Two years ago Firestone's Destination M/T impressed us with its performance and quality construction, and the new A/T appears to be at least equally good-especially if you prefer all-terrains. This time we didn't even have to install the Destination A/Ts on the vehicle to become very impressed. Firestone set a new record on the trusty Hunter GSP 9700 balancer-actually, two records. While the amount of weight needed to balance out a set of tires doesn't really indicate how vibration-free the setup will run in real life, having to use fewer wheel weights certainly isn't a bad thing. These Destination A/Ts required a mere 8 ounces to perfectly balance all four, and the "worst" tire took only 2.75 ounces. Pretty darn good for a hi-po car tire, and extremely good for a 31x10.50R15LT.
However, far more meaningful for the actual driving experience are the Road Force Variation numbers for the tire and wheel combination, and again the Firestones shined with just 9.25 pounds on average-no wonder they ride super-smooth on the highway. Obviously, Firestone's UNI-T build concept works, but part of the credit should go to Pro-Comp's Xtreme Alloy model 1059 wheels, which were also near perfectly true.
Perhaps the best way to describe the Destination A/Ts highway manners would be to call them flawless. We expected the Firestone to be quiet-running and well-handling, but found the A/T to be practically noiseless and to deliver very crisp handling. Tracking was pretty much nonexistent, and the generously siped tread elements offered excellent cornering ability and response-even on our overweight live-axle test vehicle. That the tire also has low rolling resistance almost goes without saying. Hydroplaning shouldn't be an issue with the openness of the tread, which also seems to wear well-enough so that Firestone offers a 50,000-mile tread-wear warranty.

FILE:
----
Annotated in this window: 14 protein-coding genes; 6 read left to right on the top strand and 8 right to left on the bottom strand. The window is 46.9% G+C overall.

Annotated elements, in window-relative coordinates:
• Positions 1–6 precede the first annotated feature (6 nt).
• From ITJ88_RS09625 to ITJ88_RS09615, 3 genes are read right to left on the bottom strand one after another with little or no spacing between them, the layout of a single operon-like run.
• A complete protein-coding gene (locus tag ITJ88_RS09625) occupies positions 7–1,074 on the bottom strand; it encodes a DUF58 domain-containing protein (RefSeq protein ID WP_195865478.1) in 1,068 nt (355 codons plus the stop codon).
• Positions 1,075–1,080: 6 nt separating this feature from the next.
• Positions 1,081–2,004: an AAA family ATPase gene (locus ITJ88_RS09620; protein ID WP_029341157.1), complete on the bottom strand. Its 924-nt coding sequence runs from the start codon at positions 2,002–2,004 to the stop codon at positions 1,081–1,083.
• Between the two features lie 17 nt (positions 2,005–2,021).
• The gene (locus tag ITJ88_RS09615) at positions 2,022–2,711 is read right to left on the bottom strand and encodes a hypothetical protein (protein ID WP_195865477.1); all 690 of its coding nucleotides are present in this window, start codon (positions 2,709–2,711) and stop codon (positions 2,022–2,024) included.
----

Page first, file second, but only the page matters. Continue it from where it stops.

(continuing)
We didn't really expect a tire that works so well on pavement to be all that capable in the dirt, but the Destination A/T impressed, again. Flotation in sand was helped by the relatively rounded tread arch, so despite the sharp shoulders and a heavy vehicle, the tire did well. When trying to pull an 8,000-pound trailer (with locked brakes-oops) on gravel, this A/T did what an M/T would and quickly dug down for something to grab in the hard dirt below. A more feasible task, but not one we thought would work, was pulling another heavy trailer uphill in very soft-and a bit moist-dirt, but although the 16/32-inch-deep tread filled up, and stayed filled, the Destination A/T's shoulder lugs apparently worked well enough to extract us-unlike what a set of narrow and aggressive tires did. Needless to say, without any trailers in tow, the Firestone's 8.1-inch-wide tread did quite well in the dirt. With good safety beads on both the inner and outer bead, the Pro Comp 1059 wheels kept the Firestones seated despite some dumb maneuvers on our part.
If you can live without the looks of an aggressive tread and instead value impeccable behavior on the pavement, coupled with surprising abilities in the dirt, the Firestone Destination A/T is definitely worth considering. About the only drawbacks we found were that the tread obviously isn't suitable for real mud (you'll want the Destination M/T for that) and that in the 24 sizes available, the tallest are 33-inchers. At least at this writing.
Tire: Firestone Destination A/T
Load range: C
Max load (lb. @ psi): 2,270 @ 50
Sidewall: 2-ply polyester
Tread: 2-ply polyester, 2-ply steel, 1-ply nylon
Approved rim width (in.): 7-9
Tread depth (in.): 16/32
Tread width (in.): 8.1
Section width (in.): 10.7
Overall diameter (in.): 30.5
Static loaded radius (in.): 14.1
Revs per mile: 683
Weight (lb.): 41
Bridgestone/Firestone N. America Tire